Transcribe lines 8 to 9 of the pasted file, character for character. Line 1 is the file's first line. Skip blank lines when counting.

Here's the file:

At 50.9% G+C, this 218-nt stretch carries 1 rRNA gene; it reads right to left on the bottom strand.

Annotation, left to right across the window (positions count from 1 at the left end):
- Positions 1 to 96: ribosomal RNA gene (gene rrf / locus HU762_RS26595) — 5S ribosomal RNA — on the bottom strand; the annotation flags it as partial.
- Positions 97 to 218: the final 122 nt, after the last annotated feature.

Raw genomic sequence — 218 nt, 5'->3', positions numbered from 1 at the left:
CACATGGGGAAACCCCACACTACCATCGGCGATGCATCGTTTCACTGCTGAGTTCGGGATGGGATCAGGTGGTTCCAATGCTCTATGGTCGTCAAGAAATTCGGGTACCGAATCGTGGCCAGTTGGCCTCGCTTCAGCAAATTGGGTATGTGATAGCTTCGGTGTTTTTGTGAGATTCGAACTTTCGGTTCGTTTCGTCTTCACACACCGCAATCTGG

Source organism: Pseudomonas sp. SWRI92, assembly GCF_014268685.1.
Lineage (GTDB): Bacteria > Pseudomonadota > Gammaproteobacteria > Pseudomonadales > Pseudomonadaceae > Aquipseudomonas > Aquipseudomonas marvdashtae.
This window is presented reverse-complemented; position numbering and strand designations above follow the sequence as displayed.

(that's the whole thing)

Lineage (GTDB): Bacteria > Pseudomonadota > Gammaproteobacteria > Pseudomonadales > Pseudomonadaceae > Aquipseudomonas > Aquipseudomonas marvdashtae.
This window is presented reverse-complemented; position numbering and strand designations above follow the sequence as displayed.